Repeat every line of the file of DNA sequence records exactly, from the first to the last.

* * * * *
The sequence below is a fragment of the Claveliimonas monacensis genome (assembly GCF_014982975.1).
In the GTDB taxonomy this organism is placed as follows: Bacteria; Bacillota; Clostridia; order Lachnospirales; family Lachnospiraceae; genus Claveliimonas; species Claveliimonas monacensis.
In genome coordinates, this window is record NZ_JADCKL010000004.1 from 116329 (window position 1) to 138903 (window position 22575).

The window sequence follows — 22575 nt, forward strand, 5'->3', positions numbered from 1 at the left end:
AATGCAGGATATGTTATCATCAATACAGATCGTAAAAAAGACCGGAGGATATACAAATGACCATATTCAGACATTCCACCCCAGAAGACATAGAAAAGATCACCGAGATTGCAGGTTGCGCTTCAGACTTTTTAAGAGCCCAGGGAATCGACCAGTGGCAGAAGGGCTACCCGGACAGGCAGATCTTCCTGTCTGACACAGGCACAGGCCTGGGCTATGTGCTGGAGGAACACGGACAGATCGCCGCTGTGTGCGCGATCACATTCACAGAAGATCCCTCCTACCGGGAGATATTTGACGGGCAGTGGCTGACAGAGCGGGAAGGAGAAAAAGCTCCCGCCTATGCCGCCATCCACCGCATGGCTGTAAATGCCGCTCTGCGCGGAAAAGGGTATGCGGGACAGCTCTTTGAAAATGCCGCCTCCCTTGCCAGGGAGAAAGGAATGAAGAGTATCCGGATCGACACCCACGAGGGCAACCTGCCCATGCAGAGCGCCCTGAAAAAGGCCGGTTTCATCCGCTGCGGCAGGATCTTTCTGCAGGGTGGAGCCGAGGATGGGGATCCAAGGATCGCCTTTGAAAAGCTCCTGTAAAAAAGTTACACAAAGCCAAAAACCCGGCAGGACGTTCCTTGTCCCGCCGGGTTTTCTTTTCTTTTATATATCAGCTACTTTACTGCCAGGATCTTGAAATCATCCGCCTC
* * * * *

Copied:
The sequence below is a fragment of the Claveliimonas monacensis genome (assembly GCF_014982975.1).
In the GTDB taxonomy this organism is placed as follows: Bacteria; Bacillota; Clostridia; order Lachnospirales; family Lachnospiraceae; genus Claveliimonas; species Claveliimonas monacensis.
In genome coordinates, this window is record NZ_JADCKL010000004.1 from 116329 (window position 1) to 138903 (window position 22575).

The window sequence follows — 22575 nt, forward strand, 5'->3', positions numbered from 1 at the left end:
AATGCAGGATATGTTATCATCAATACAGATCGTAAAAAAGACCGGAGGATATACAAATGACCATATTCAGACATTCCACCCCAGAAGACATAGAAAAGATCACCGAGATTGCAGGTTGCGCTTCAGACTTTTTAAGAGCCCAGGGAATCGACCAGTGGCAGAAGGGCTACCCGGACAGGCAGATCTTCCTGTCTGACACAGGCACAGGCCTGGGCTATGTGCTGGAGGAACACGGACAGATCGCCGCTGTGTGCGCGATCACATTCACAGAAGATCCCTCCTACCGGGAGATATTTGACGGGCAGTGGCTGACAGAGCGGGAAGGAGAAAAAGCTCCCGCCTATGCCGCCATCCACCGCATGGCTGTAAATGCCGCTCTGCGCGGAAAAGGGTATGCGGGACAGCTCTTTGAAAATGCCGCCTCCCTTGCCAGGGAGAAAGGAATGAAGAGTATCCGGATCGACACCCACGAGGGCAACCTGCCCATGCAGAGCGCCCTGAAAAAGGCCGGTTTCATCCGCTGCGGCAGGATCTTTCTGCAGGGTGGAGCCGAGGATGGGGATCCAAGGATCGCCTTTGAAAAGCTCCTGTAAAAAAGTTACACAAAGCCAAAAACCCGGCAGGACGTTCCTTGTCCCGCCGGGTTTTCTTTTCTTTTATATATCAGCTACTTTACTGCCAGGATCTTGAAATCATCCGCCTC